During yesterday's floor session, Senator Vogel asked that I provide the members of the Senate with some guidance on whether or not a Senate subcommittee has the authority to take final action on a bill referred to it by a committee chairman.
In providing this guidance I am relying on the Rules of the Senate as adopted on January 18, 2010. There are several Rules that are pertinent to this discussion and those rules will be referenced below.
Rule 27 of the Rules of the Senate provides that:
Bills or resolutoins originating in the House of Delegates and communicated to the Senate shall be read by title the first time when received and referred to the appropriate committee unless otherwise directed by the SenateNOTE: I sight this Rule because the bills that have given rise to the questions at hand all appear to be bills that originated in the House of Delegates.
Rule 20 (c) of the Rules of the Senate provides, in part, that:
All committees shall be governed by the Rules of the Senate.Rule 20 (h) of the Rules of the Senate provides that:
The Chair of any commitee may appoint subcommittees to consider a particular bill or Resolution or to consider matters relative to a portion of the work of the committee. Such subcommittees shal make recommendations to the committee.The plain reading of Rule 20 (h) is clear. While subcommittees may consider bills referred to them, the only authority given to a subcommittee under the Rules of teh Senate is to make recommendations to the full committee. The Rules of the Senate do not authorize a subcommittee to take final action on any bill.
In addition, I would note that every other Rule of the Senate that vests the power to take any action on a bill vests that power in the committee to which a bill has been referred. For example:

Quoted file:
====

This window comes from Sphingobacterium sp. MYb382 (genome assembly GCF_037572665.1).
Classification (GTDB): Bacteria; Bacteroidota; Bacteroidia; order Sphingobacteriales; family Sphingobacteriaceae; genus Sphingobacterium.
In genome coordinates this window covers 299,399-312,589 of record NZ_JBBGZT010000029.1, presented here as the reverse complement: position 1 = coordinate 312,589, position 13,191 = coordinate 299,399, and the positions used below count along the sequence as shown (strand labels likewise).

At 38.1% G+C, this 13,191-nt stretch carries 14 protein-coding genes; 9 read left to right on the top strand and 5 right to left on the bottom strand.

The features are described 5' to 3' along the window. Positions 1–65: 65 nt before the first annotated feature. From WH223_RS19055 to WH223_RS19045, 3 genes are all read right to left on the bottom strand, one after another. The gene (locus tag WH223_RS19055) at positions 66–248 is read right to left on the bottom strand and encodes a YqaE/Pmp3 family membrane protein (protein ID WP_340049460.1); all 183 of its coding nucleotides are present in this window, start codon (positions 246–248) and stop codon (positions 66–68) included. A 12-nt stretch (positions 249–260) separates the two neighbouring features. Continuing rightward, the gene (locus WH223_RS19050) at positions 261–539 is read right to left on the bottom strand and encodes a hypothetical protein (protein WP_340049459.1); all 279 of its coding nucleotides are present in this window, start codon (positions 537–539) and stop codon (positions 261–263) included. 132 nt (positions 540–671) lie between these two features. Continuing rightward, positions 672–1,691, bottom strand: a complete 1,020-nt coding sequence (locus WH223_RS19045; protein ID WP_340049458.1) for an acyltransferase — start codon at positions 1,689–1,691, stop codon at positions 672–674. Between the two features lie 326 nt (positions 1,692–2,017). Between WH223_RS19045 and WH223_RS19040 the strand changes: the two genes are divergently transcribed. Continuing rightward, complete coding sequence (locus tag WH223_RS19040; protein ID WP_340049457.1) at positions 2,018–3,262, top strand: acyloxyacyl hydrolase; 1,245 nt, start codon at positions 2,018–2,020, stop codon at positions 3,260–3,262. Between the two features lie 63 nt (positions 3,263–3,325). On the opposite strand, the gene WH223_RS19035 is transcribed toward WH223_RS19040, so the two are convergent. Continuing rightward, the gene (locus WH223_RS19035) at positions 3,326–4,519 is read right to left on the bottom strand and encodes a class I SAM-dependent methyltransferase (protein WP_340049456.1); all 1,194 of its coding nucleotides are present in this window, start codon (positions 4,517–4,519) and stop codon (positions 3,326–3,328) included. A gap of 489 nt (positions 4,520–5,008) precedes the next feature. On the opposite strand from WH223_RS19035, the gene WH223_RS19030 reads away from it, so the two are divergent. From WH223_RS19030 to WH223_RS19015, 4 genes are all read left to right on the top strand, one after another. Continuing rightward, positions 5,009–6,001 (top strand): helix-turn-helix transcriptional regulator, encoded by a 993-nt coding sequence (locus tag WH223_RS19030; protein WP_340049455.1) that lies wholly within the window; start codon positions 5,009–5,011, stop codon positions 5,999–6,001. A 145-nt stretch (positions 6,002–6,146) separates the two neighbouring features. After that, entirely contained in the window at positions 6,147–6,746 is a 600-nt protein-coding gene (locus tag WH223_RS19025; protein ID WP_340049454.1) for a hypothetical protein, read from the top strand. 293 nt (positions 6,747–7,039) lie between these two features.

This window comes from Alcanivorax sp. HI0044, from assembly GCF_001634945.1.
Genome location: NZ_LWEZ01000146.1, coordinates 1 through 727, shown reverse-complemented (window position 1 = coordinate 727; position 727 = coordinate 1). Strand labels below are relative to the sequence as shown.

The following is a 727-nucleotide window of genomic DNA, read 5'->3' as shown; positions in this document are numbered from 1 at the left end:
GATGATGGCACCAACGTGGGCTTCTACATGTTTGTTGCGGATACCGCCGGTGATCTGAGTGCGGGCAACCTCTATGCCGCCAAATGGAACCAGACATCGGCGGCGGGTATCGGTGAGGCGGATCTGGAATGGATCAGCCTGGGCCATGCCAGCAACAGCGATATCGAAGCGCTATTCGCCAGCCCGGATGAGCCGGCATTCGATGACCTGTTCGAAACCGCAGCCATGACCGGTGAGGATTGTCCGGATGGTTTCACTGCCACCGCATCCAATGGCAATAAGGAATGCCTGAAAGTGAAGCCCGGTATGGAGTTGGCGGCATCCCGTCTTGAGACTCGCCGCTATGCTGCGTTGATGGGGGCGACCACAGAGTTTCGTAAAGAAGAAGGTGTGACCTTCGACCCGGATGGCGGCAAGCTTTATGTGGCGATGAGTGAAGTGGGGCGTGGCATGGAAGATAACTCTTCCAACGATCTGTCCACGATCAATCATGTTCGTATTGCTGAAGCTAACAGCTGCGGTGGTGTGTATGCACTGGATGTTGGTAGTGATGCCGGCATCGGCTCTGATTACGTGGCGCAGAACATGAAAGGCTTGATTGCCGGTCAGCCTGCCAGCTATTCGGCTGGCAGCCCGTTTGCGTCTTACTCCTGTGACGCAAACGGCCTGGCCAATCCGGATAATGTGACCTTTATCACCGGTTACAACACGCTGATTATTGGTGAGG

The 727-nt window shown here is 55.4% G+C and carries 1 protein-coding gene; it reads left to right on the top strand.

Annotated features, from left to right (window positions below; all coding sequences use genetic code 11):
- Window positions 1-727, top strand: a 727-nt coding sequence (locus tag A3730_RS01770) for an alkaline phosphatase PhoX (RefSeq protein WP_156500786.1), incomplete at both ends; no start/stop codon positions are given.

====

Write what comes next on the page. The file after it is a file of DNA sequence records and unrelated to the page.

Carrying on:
- Rule 20 (i) gives committees the power to confer with Committees of the House of Delegates
- Rule 20 (j) outlines how committees may dispose of bills referred to them
- Rule 20 (l) gives committees the power to refer the subject matter of bills to other agencies, commissions, boards, councils, or governmental or non-governmental entities
- Rule 20 (m) authorizes committees to seek and obtain the services of citizens to assist in the review of legislation.
The Rules of the Senate appear to vest all power and authority in committees. No such power and authority is vested in subcommittees under the Rules of Senate, and, as noted above, Rule 20 (h) would appear to directly limit the power of subcommittees to the consideration of bills referred to them and the making of recommendations to the full committee on how those bills should be disposed of.
As you know, the Senate has long prided itself on compliance with the Rules and traditions of the Senate. It is important that the Rules and traditions of the Senate be complied with when they advance members ultimate goals and objectives, and even when they do not.
Accordingly, and based on my objective interpretation of the Rules of the Senate, it is my belief that Senate subcommittees do not have the authority to take final action on any bill or resolution referred to them. The subcommittee can consider such bills and resolutions, but ultimately, the subcommittee is only empowered to make recommendations to the full committee.
Some members have suggested that Senate sub-committees should have the power to defeat bills because that is the practice of the House of Delegates. Unfortunately, the practice of the House of Delegates has no impact on the application of the Rules of the Senate.
In addition, I would note that the Rules of the House of Delegates specifically provide that subcommittees can take final action on the bills referred to them. The pertinent House rule is set forth below:
Rule 18 - The Chairman, at his discretion, may refer legislation for consideration to a subcommittee. If referred to a subcommittee, the legislation shall be considered by the subcommittee. If the subcommittee does not recommend such legislation by majority vote, the chairman need not consider the legislation in full committee.In other words, the Rules of the House of Delegates specifically authorize subcommittees to take final action on bills referred to them. No similar authorization is contained in the Rules of the Senate. If it is the Senate's desire to vest this power in subcommittees, the Rules should be changed to clearly give subcommittees that authority.
I hope that the information contained in this Memorandum will be helpful in determining how these issues should be resolved in the future in accordance with the Rules of the Senate.